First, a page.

Seeing is believing, they say, and a picture is worth a thousand words.
Developers of business intelligence and data analytics applications are increasingly using advanced data visualization technology to handle huge volumes of data in a way that helps information workers better interpret analytical results.
In today's fast-paced, "big data" world, static bar charts and pie charts just don't cut it, notes a recent report from Forrester Research, "The Forrester Wave: Advanced Data Visualization, Q3 2012." Increasingly businesses are demanding more dynamic, interactive methods and tools for line-of-business managers and information workers for viewing, understanding and acting on data analysis.
"There are a lot of businesses that are being bombarded with data and they need to quickly turn that data into business decisions," said Steve Adams, managing director of the U.K. operations of Linalis, a Geneva, Switzerland-based IT services company that develops business intelligence solutions.
And while most traditional business intelligence tools are geared toward either market analysts or a select few decision makers, advanced data visualization is seen as a way to make business analytics available to a wider audience.
"It's about empowering the end-user to be more self-sufficient," said Dan Potter, IBM product marketing executive who manages Cognos Insight, a "data discovery" exploration and visualization tool IBM debuted in March. "Visualization technology is a big part of that." Advanced data visualization, he said, is "one of the fastest growing areas in business analytics."
ADV "identifies trends and relationships in the data that are not always easy to spot," said Michael Corcoran, chief marketing officer at Information Builders. "I see a broad appeal for many business users who want access to these capabilities."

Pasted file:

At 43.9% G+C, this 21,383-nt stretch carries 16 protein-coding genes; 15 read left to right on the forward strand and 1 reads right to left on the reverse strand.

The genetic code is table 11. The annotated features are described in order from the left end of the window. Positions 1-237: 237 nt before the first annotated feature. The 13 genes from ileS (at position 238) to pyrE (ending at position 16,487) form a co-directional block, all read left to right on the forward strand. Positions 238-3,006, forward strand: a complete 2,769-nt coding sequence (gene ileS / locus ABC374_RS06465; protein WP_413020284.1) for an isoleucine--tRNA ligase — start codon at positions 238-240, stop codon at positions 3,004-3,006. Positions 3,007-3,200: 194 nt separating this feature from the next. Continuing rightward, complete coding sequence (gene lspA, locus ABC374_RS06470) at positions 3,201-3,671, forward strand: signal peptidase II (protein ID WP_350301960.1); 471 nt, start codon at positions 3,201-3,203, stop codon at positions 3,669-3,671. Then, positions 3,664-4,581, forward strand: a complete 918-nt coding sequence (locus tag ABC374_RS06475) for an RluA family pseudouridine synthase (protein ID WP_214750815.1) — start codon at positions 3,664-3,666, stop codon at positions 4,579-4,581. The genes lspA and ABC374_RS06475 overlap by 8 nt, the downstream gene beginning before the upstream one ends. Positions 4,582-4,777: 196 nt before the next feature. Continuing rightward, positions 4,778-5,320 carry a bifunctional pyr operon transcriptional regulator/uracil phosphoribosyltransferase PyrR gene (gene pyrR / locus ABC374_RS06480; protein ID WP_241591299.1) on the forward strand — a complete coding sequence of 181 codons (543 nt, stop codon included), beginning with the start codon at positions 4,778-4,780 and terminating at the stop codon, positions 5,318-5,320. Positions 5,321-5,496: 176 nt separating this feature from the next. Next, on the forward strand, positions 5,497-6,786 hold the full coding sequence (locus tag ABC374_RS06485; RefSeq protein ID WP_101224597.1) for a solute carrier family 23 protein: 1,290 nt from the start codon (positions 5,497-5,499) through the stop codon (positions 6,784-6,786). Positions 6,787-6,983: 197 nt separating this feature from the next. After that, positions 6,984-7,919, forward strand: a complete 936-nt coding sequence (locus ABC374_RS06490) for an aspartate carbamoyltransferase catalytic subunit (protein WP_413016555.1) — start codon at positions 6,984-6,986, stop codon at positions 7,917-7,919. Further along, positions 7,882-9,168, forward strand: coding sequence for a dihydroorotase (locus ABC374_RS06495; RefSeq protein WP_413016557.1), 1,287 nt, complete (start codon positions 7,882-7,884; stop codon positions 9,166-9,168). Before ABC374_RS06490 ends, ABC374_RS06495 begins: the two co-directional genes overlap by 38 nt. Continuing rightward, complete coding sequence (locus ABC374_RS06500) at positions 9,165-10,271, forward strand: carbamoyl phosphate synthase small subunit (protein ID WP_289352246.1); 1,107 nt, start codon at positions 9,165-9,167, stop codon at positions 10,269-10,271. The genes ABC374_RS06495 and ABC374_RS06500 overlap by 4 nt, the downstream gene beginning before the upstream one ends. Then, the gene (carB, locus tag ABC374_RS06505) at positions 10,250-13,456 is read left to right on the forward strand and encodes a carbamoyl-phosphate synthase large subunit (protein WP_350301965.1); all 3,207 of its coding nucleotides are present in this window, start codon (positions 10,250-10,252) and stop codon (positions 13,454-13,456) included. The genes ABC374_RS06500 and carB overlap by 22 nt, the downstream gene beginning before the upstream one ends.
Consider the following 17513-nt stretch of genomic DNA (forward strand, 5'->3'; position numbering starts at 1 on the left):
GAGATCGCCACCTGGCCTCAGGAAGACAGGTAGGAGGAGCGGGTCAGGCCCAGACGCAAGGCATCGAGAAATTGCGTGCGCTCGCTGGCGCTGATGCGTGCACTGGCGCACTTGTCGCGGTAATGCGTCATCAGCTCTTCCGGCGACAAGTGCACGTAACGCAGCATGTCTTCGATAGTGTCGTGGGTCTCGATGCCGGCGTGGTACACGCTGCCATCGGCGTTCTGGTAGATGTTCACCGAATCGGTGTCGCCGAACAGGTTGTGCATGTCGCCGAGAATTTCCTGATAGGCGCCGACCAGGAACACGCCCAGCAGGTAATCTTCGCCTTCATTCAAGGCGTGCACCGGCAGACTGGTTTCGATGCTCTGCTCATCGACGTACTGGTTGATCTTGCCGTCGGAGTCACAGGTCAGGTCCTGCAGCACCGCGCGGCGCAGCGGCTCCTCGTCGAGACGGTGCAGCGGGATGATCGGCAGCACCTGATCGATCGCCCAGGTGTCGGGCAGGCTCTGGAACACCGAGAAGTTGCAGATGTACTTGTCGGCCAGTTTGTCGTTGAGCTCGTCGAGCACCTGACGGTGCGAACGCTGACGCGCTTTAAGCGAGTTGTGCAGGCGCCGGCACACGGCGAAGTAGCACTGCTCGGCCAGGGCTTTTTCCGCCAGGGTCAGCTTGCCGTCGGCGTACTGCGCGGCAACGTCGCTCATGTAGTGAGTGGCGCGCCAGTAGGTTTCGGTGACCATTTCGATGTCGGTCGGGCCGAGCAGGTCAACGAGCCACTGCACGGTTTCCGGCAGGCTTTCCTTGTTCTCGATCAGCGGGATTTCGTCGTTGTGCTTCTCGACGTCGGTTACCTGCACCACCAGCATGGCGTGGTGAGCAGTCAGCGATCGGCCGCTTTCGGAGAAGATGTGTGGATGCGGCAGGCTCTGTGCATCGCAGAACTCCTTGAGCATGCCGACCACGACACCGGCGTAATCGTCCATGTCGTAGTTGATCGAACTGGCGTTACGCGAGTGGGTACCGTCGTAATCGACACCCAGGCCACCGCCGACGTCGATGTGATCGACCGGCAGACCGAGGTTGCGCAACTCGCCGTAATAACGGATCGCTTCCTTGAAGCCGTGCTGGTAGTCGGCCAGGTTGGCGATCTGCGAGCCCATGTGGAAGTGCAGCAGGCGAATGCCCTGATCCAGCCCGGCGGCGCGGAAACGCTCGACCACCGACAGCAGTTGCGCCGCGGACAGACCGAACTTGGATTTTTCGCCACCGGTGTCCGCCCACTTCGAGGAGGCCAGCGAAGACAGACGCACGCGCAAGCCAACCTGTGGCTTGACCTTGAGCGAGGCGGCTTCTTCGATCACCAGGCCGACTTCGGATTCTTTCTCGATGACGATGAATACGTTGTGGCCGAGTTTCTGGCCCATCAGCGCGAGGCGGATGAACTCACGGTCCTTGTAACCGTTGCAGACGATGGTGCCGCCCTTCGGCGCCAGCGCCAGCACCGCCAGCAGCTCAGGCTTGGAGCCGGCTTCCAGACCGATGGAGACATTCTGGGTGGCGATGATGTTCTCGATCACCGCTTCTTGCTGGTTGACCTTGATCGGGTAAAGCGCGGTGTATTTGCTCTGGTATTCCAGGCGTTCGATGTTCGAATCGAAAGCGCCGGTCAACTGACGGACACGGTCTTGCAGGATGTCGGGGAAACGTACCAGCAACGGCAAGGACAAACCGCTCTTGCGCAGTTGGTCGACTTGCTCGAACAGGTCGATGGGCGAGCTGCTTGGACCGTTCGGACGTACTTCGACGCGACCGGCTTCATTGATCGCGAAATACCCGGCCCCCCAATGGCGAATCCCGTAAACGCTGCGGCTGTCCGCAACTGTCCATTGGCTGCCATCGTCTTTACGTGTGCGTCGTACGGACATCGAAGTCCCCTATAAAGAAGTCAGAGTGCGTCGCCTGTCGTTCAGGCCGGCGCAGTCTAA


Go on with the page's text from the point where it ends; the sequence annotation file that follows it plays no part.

Limitations inherent in older data presentation applications make it difficult for users to spot patterns and trends, according to the Forrester report. Often they can't fit more than a few thousand data points on a screen, for example, and are generally limited to a few dimensions or attributes, such as time, regions, products, etc.
ADV systems can present information with many -- even dozens -- of dimensions or attributes. Some offer animated visualizations to show, say, changes in sales of a product over a period of time rather than requiring a user to click through a series of charts. Analytical results can be displayed in a three-dimensional graph, a series of "cockpit gauges," a heat map that uses varying colors to represent values or geospatial representations that overlay data on geographical maps.
And, ADV tools are far more interactive. Users can visually query the data by manipulating portions of graphs or charts, the report said, by changing, for example, a dimension such as time to look at analytical results in different timeframes. Or, they can "lasso" a subset of the data to drill down into one segment of the results.
ADV tools are often linked to data sources so that analytical results are dynamically updated as data changes -- a critical feature in such industries as financial services and equities trading in which users are analyzing constant streams of information.
NEXT: Big Data And Hadoop Fueling The ADV Fire